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In October of 1756, the hazzan of Congregation Shearith Israel in New York City read a proclamation from his pulpit declaring that no member of the congregation should have “Conversation Correspondance or Commasty” with Solomon Hays. Thenceforward, Mr. Hays, his wife and children were excommunicated from Shearith Israel–officially cut off from religious interaction with members of the New York Jewish community. What had Hays done to merit such punishment? The hazzan explained that Hays was being expelled “because he has Candallise [Scandalized] us among the Christens.” In Yiddish, he had caused one of America’s first recorded shande far di goyim.
The affair, which has become known as “The Battle of Balcony,” began at Kol Nidre services on September 14, 1755. Historians Sheldon and Judith Godfrey describe that evening as “unseasonably hot and muggy and the weather unstable.” Solomon Hays’s wife Gitlah joined the other women of the congregation in the upstairs gallery. She sat in her assigned seat next to an open window. The window sash had been taken from its hinges to allow what little circulation of air was possible on such a stifling evening. According to the Godfreys, “Suddenly a violent storm arose. The rain poured in the open window drenching Mrs. Hays . . . When she arrived home after the service, she reported the incident to her husband.”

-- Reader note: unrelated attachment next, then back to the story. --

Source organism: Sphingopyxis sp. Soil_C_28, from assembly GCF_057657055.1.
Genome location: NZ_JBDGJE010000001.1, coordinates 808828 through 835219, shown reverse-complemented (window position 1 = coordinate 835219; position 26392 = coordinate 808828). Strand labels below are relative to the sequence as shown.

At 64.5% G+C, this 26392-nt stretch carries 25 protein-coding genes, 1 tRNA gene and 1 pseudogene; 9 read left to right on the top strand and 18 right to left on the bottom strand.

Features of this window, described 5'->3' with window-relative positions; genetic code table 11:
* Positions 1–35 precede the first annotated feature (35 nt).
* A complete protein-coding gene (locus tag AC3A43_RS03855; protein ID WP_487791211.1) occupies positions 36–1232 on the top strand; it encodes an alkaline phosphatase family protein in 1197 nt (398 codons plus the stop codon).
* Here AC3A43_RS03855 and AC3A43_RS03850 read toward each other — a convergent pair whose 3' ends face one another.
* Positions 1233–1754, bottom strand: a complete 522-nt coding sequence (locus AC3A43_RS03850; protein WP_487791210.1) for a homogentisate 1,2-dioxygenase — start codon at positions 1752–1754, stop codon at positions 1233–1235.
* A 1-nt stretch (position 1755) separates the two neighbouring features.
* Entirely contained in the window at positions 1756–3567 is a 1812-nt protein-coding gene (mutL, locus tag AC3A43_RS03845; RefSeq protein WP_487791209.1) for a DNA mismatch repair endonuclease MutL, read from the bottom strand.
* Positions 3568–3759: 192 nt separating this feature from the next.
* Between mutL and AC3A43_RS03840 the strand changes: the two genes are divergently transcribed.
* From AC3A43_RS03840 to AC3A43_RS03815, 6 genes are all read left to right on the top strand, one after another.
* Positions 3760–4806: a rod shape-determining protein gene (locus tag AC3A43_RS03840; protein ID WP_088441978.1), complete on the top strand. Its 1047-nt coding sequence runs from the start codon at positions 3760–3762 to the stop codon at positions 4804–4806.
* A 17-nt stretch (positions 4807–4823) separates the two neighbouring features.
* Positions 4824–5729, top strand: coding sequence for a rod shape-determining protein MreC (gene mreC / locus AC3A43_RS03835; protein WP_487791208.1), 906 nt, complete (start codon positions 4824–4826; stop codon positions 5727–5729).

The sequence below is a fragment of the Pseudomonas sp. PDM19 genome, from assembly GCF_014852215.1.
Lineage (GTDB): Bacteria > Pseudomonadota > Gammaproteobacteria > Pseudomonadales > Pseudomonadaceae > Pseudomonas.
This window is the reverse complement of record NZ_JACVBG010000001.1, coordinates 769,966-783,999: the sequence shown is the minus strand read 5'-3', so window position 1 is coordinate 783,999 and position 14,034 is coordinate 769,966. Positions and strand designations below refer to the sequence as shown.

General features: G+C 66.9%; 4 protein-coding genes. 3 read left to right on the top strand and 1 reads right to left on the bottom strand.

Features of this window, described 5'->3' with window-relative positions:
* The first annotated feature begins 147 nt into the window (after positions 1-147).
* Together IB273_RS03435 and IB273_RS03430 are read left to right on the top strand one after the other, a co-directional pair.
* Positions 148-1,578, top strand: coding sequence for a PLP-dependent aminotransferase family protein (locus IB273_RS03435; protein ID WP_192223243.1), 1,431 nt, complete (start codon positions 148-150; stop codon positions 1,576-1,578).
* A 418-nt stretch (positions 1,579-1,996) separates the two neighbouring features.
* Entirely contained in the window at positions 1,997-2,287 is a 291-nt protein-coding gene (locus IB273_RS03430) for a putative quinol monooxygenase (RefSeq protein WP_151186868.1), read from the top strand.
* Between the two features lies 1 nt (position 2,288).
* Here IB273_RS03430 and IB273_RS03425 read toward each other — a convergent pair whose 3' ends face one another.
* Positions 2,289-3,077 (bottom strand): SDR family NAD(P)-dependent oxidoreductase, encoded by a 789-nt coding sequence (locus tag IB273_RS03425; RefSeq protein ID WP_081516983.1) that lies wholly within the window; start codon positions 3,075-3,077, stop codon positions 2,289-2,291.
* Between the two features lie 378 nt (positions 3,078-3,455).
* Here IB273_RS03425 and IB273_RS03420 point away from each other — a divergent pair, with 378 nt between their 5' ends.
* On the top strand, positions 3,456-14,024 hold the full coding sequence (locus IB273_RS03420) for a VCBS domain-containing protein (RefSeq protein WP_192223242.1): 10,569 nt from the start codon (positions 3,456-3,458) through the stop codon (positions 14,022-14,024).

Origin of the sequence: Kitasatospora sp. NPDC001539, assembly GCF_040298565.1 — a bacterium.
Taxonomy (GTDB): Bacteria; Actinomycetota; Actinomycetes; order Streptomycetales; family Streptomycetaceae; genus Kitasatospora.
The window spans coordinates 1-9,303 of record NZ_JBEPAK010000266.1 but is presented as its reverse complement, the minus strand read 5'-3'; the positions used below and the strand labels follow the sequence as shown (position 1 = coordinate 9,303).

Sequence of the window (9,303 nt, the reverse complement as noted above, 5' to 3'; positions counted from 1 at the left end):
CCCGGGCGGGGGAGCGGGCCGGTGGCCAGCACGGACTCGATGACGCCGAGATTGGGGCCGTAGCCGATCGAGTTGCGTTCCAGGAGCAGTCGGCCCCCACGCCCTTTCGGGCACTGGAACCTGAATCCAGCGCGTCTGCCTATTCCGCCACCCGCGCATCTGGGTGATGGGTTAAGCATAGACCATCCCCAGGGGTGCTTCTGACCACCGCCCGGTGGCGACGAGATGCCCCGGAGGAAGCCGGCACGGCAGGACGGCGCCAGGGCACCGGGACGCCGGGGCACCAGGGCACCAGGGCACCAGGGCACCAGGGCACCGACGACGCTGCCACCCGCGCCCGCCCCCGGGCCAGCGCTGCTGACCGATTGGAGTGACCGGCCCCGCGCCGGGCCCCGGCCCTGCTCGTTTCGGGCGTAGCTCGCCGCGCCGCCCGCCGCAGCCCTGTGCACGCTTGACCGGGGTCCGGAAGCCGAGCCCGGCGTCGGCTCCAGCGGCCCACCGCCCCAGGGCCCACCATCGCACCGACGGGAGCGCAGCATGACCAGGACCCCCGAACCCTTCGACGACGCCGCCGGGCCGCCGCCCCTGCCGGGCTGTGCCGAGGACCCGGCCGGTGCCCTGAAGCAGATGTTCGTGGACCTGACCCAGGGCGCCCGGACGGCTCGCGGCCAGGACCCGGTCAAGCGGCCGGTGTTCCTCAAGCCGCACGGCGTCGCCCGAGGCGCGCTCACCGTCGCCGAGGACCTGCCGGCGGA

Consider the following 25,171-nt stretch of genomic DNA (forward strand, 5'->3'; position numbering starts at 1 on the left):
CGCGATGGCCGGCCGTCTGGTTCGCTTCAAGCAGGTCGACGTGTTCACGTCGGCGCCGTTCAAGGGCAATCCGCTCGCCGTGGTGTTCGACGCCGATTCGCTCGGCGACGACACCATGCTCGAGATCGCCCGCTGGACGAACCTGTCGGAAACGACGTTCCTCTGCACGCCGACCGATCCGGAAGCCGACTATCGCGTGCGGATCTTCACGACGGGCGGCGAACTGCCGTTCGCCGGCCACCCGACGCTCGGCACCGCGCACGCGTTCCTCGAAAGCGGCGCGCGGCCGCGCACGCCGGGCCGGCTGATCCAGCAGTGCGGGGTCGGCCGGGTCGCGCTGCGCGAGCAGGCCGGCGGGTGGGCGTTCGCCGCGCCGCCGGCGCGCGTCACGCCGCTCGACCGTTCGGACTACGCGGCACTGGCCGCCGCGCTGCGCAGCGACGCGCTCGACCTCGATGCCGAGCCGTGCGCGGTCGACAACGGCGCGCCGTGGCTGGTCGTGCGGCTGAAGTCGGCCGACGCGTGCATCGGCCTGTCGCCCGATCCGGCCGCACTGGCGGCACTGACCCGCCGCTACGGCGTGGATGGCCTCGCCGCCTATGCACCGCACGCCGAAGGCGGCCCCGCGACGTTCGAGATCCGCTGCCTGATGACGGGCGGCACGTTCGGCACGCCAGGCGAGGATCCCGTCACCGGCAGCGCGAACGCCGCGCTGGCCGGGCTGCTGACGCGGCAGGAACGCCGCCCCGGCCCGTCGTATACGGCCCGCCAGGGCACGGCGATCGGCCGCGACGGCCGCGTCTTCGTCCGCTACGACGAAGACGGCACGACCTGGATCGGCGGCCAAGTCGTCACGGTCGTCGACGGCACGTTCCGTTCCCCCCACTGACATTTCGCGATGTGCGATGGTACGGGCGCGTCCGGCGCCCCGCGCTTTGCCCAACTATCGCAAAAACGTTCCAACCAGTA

Solomon Hays went to the synagogue the next morning, searched out the window sash and replaced it on its hinges so that his wife, when she resumed her place, would not receive another dousing. The morning, however, continued to be “hot and muggy” and the other women consigned to the gallery wished to open the window in order to allow a breath–any breath–of fresh air. Mrs. Hays closed the window. Her neighbors opened it. She closed it. They opened it again. She closed it again. And so forth.
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